IT and BPO – Its business as usual!
The recent Nasscom leadership conference organised by Nasscom is a reaffirmation of the optimism that every participant has in the continuity of India’s leadership in this sector. Ganesh Natrajan writes.Updated: Feb 19, 2008 23:24 IST
The recent Nasscom leadership conference organized by the National Association of Software and Service Companies (Nasscom) in Mumbai served to reinforce the strength of both the information technology and business process outsourcing (BPO) sectors and was a reaffirmation of the optimism that every participant has in the continuity of India’s leadership in this sector.
In spite of the Cassandras who jump at every human resource issue and draw sweeping conclusions that paint dark days for the industry, the outlook remains excellent, notwithstanding some internal and external pressures.
The industry is likely to achieve exports of $40 billion in the year ending March (2007/08), which will be a 28 per cent growth over the previous year and seems to be well positioned to achieve the $60 billion goal it set for 2010, representing 24 per cent growth in the next two years. With employment touching two million and the industry’s impact on indirect employment and infrastructure creation at least in
the key IT cities still substantial, the potential for growth and job creation was reinforced at the recent conference.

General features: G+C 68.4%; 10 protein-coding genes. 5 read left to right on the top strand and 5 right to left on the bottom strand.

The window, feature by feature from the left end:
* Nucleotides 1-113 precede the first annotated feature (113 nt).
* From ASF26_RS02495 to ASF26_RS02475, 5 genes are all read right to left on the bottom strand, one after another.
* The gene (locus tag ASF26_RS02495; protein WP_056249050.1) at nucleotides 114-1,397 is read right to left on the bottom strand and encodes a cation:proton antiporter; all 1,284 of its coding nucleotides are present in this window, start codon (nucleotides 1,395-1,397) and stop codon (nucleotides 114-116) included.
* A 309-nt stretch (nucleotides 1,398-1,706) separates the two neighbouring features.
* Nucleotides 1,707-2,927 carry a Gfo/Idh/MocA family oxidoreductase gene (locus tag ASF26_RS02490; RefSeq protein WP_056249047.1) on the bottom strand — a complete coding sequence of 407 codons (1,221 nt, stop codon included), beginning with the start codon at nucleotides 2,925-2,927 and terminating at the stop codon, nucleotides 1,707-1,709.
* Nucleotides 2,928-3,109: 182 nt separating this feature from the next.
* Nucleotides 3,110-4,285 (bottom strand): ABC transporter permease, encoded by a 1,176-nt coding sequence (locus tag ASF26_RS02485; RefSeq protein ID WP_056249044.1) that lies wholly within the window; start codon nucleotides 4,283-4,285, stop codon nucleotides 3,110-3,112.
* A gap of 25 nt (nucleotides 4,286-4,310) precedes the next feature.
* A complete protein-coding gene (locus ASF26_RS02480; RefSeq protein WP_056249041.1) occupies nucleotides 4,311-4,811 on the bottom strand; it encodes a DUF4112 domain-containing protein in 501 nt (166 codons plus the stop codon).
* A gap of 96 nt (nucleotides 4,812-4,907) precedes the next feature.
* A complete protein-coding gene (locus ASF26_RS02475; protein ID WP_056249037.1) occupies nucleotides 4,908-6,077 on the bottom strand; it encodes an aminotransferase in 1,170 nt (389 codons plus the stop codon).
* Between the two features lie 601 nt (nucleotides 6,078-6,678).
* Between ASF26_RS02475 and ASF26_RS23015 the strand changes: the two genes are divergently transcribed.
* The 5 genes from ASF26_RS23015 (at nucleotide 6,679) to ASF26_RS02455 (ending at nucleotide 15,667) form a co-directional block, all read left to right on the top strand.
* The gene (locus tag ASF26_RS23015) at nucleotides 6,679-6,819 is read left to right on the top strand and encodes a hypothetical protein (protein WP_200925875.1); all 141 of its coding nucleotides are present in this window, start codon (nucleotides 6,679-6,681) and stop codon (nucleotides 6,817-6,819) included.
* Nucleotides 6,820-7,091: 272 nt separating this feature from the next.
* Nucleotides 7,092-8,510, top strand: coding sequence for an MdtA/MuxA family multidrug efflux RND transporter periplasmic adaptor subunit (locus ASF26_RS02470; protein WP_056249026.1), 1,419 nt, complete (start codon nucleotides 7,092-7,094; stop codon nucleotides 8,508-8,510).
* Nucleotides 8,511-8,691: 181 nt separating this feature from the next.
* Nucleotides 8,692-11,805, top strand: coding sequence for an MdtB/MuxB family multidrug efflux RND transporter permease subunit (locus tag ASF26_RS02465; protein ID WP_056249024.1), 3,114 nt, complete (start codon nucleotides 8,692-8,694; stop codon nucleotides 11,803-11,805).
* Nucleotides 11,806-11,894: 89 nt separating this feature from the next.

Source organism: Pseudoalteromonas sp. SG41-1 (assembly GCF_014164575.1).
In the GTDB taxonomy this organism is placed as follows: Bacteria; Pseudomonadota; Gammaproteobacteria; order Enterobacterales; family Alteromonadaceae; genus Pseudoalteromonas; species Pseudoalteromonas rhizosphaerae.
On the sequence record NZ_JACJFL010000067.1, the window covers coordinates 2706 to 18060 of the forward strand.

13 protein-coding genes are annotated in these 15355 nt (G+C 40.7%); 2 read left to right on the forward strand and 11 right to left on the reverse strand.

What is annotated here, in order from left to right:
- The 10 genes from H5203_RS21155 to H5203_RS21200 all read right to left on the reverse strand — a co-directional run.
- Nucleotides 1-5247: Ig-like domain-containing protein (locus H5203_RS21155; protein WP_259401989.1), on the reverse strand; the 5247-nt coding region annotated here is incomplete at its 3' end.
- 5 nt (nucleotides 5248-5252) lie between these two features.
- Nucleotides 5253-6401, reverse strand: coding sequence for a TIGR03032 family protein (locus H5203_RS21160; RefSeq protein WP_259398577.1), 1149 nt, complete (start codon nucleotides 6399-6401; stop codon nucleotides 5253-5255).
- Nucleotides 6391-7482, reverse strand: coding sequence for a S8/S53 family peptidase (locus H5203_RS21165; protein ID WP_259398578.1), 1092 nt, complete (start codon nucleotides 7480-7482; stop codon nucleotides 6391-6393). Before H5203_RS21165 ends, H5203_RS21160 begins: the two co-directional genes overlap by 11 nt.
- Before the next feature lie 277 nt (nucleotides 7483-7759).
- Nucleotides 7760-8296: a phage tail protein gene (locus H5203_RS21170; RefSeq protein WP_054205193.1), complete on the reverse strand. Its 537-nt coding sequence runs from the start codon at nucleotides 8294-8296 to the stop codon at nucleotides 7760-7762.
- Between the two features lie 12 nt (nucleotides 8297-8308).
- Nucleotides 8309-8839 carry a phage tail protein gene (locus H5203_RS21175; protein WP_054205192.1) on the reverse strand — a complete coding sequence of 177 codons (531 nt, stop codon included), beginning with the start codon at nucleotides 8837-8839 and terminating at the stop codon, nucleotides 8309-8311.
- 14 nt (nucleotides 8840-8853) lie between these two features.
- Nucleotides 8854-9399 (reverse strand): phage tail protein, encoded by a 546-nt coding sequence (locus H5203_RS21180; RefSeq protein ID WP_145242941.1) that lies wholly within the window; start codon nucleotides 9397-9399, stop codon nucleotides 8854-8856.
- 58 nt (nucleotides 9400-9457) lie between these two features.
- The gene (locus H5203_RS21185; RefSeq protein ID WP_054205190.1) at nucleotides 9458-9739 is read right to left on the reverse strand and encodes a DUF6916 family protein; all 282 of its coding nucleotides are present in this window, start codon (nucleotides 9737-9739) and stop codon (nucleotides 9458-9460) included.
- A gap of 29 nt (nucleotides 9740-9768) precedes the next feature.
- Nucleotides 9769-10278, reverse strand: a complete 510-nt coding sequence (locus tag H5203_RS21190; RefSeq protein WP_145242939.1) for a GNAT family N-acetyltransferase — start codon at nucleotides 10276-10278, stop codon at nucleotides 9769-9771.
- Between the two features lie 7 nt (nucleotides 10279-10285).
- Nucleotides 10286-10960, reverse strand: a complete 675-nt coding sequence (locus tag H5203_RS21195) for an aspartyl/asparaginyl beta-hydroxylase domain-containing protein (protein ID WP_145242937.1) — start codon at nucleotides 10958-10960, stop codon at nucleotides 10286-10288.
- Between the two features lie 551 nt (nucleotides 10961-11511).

The industry in India is, of course, coupled with the global economy and is touched and influenced by developments and macroeconomic factors impacting the world. With the sub-prime loan crisis and also other factors affecting the US economy, there would be some impact on the IT industry as well. While there may be some slowing down of IT spending in the short term, the width and depth that most companies have built keep the medium and long-term growth projections of the industry valid. There has been adequate diversification in terms of geography, industry segments and width of service offerings in the Indian IT/BPO industry. In particular expanding BPO services, remote infrastructure management services, engineering and design offerings have opened up new revenue opportunities.
At the level of individual companies strategies will vary, but most are already focusing on operational and performance excellence, improving capacity utilization, productivity and cost efficiencies. And while wage increases are expected to be moderate this year, no industry-wide layoffs or salary cuts are envisaged. There are opportunities for innovative Indian companies to dominate emerging trends in IT like Service Oriented Architecture, hosted software and “platform BPO” (linking BPO to technology platforms) which help customers reduce cost and present a new vista of growth for the sector.
Recognition of the entrepreneurial nature of this industry through a continuation of the STPI (Software Technology Parks of India) scheme will ensure widespread success in job creation as well as new entrepreneurial startups. The forthcoming budget should also recognize the need to initiate public-private partnerships in education, training and capacity building for IT, BPO and the biotech industries and a few thousand crores of rupees need to be allocated to the development of a research culture through institutions of excellence that will revive the dwindling numbers of PhDs and enable technology innovations to flower in the country. An atmosphere to sustain innovation has to be supported to enable the industry’s continuing success.
The author is the Global CEO of Zensar Technologies Ltd